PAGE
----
2. We are not all like the HSLDA folks.
  3. Not all of us weave religion into every aspect of our day.
  4. Many of us want our kids–especially our girls, who may or may not experience this even in public school–to study math and science.
  5. Our children are not all easily recognizable as homeschooled kids.  People are constantly surprised to learn that my daughter is homeschooled.  I guess they don’t expect her to be socially or academically competent, or perhaps they think she doesn’t fit their stereotype of “weird.”
  6. Not all of us think education is one size fits all.  Being a half-n-half family works well for us; it’s different for other families.
  7. When anti-homeschooling people and HSLDA members alike fight over this, it hurts everyone.  Many of us don’t want to be civilian casualties in your war; please don’t use us as pawns.

I write often on this blog about how we need to get to know the people we are judging.  Please don’t make assumptions about me or my family without knowing us.  When you make sweeping statements about what homeschooling families are like (or about what public schooling families are like), you are causing pain to those who don’t share that view.  Work to make it safer for all kids; work to get legislation in place so that abuse can’t be covered (including among public- and private-schooled kids).  But don’t do it by saying nasty things about what you think we’re up to in our household.  Chances are, you will be wrong.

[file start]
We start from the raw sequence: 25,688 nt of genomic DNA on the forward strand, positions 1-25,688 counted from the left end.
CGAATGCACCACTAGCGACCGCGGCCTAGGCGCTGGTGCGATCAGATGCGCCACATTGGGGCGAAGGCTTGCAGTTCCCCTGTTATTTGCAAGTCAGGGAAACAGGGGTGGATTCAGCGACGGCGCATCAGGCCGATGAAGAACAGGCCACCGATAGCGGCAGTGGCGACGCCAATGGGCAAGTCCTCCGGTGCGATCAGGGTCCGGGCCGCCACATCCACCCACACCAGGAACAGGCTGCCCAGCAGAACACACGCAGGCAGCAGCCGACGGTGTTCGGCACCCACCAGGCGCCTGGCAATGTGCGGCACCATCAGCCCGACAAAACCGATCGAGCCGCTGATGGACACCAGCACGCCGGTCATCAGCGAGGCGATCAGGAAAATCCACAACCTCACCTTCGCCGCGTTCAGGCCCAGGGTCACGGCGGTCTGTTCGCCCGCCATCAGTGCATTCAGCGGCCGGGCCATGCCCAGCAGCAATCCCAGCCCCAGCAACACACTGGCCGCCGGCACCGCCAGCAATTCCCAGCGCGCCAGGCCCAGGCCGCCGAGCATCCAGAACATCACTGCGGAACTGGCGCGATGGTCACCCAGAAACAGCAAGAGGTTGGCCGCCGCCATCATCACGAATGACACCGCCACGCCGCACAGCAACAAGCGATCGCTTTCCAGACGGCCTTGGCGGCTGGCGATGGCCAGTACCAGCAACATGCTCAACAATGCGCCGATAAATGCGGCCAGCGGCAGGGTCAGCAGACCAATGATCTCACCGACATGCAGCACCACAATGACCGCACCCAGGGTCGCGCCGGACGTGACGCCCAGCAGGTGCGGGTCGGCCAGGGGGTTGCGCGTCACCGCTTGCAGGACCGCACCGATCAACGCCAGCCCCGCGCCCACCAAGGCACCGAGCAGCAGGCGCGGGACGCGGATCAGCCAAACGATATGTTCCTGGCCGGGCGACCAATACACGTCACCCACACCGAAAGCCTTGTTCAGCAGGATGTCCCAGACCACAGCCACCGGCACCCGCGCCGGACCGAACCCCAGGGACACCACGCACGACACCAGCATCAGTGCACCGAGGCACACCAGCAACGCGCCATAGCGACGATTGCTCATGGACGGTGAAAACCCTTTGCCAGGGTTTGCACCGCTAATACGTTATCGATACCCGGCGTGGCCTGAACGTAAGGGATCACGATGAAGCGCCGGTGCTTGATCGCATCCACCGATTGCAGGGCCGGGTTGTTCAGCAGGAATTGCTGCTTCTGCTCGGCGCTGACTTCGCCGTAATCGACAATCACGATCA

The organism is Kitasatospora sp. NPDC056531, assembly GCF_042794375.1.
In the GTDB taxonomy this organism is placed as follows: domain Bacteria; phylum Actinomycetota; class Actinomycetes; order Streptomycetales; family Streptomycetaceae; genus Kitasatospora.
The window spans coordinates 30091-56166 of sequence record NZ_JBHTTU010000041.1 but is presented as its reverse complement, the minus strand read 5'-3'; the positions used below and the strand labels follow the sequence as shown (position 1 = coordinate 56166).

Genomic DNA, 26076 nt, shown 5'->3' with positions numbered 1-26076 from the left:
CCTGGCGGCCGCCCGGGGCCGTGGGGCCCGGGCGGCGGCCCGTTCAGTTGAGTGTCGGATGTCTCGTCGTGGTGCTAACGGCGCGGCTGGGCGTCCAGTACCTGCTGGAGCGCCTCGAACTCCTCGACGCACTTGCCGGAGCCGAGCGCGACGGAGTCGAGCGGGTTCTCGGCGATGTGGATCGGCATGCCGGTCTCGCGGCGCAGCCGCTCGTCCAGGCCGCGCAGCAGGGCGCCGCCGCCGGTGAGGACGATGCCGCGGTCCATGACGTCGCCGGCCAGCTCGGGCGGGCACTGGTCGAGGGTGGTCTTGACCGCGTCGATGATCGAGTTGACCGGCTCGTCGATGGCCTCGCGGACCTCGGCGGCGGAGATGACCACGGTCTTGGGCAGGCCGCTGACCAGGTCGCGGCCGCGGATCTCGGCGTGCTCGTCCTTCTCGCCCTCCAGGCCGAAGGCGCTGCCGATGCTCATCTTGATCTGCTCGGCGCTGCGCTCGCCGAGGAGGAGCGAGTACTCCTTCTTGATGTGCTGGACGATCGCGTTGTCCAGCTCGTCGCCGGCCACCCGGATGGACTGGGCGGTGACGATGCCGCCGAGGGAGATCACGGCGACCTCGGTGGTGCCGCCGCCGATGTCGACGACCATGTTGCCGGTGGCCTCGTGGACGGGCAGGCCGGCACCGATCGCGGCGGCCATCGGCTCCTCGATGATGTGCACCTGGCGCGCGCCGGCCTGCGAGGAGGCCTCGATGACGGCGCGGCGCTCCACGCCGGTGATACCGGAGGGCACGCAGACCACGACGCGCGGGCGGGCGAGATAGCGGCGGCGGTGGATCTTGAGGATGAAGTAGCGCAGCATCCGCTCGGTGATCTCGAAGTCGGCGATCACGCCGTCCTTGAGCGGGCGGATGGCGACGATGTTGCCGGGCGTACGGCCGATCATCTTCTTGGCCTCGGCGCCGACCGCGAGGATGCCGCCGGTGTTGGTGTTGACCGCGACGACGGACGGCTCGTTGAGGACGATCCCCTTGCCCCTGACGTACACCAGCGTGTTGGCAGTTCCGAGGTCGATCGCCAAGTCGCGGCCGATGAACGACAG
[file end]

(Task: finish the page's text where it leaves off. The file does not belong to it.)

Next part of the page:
8 thoughts on “About that homeschooling thing…

  1. Just a response to your comments regarding HSLDA, as an attorney, there are many valid reasons why not only home school parents but parents in general would be wise to avoid speaking to social workers (CPS specifically). I would encourage anyone interested to watch this video on YouTube. http://www.youtube.com/watch?v=i8z7NC5sgik